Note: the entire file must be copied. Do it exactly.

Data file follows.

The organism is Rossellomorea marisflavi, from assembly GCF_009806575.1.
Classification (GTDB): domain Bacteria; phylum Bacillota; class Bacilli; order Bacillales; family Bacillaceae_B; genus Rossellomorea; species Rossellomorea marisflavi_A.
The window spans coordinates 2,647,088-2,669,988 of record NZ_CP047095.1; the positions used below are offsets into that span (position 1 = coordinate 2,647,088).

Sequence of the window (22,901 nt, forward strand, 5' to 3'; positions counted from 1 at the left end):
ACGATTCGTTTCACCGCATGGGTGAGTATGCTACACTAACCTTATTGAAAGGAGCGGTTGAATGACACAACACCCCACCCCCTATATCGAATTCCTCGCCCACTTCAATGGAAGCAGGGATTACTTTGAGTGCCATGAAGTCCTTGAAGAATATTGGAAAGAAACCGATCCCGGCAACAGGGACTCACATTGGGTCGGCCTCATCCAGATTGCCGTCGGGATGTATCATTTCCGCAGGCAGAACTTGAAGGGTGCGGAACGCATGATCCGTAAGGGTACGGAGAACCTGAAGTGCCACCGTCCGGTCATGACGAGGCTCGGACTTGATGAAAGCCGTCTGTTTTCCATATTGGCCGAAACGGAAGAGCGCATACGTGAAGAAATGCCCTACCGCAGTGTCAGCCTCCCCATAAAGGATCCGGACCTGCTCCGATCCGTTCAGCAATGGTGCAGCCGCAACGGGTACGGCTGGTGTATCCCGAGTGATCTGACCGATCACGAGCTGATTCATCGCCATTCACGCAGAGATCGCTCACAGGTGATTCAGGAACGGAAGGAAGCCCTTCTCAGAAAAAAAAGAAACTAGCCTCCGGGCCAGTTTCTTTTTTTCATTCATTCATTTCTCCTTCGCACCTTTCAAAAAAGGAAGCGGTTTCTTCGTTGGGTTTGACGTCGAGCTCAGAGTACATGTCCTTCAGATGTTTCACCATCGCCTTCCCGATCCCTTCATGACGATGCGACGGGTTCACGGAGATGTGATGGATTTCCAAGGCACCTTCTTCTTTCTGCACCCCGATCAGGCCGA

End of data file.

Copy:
The organism is Rossellomorea marisflavi, from assembly GCF_009806575.1.
Classification (GTDB): domain Bacteria; phylum Bacillota; class Bacilli; order Bacillales; family Bacillaceae_B; genus Rossellomorea; species Rossellomorea marisflavi_A.
The window spans coordinates 2,647,088-2,669,988 of record NZ_CP047095.1; the positions used below are offsets into that span (position 1 = coordinate 2,647,088).

Sequence of the window (22,901 nt, forward strand, 5' to 3'; positions counted from 1 at the left end):
ACGATTCGTTTCACCGCATGGGTGAGTATGCTACACTAACCTTATTGAAAGGAGCGGTTGAATGACACAACACCCCACCCCCTATATCGAATTCCTCGCCCACTTCAATGGAAGCAGGGATTACTTTGAGTGCCATGAAGTCCTTGAAGAATATTGGAAAGAAACCGATCCCGGCAACAGGGACTCACATTGGGTCGGCCTCATCCAGATTGCCGTCGGGATGTATCATTTCCGCAGGCAGAACTTGAAGGGTGCGGAACGCATGATCCGTAAGGGTACGGAGAACCTGAAGTGCCACCGTCCGGTCATGACGAGGCTCGGACTTGATGAAAGCCGTCTGTTTTCCATATTGGCCGAAACGGAAGAGCGCATACGTGAAGAAATGCCCTACCGCAGTGTCAGCCTCCCCATAAAGGATCCGGACCTGCTCCGATCCGTTCAGCAATGGTGCAGCCGCAACGGGTACGGCTGGTGTATCCCGAGTGATCTGACCGATCACGAGCTGATTCATCGCCATTCACGCAGAGATCGCTCACAGGTGATTCAGGAACGGAAGGAAGCCCTTCTCAGAAAAAAAAGAAACTAGCCTCCGGGCCAGTTTCTTTTTTTCATTCATTCATTTCTCCTTCGCACCTTTCAAAAAAGGAAGCGGTTTCTTCGTTGGGTTTGACGTCGAGCTCAGAGTACATGTCCTTCAGATGTTTCACCATCGCCTTCCCGATCCCTTCATGACGATGCGACGGGTTCACGGAGATGTGATGGATTTCCAAGGCACCTTCTTCTTTCTGCACCCCGATCAGGCCGA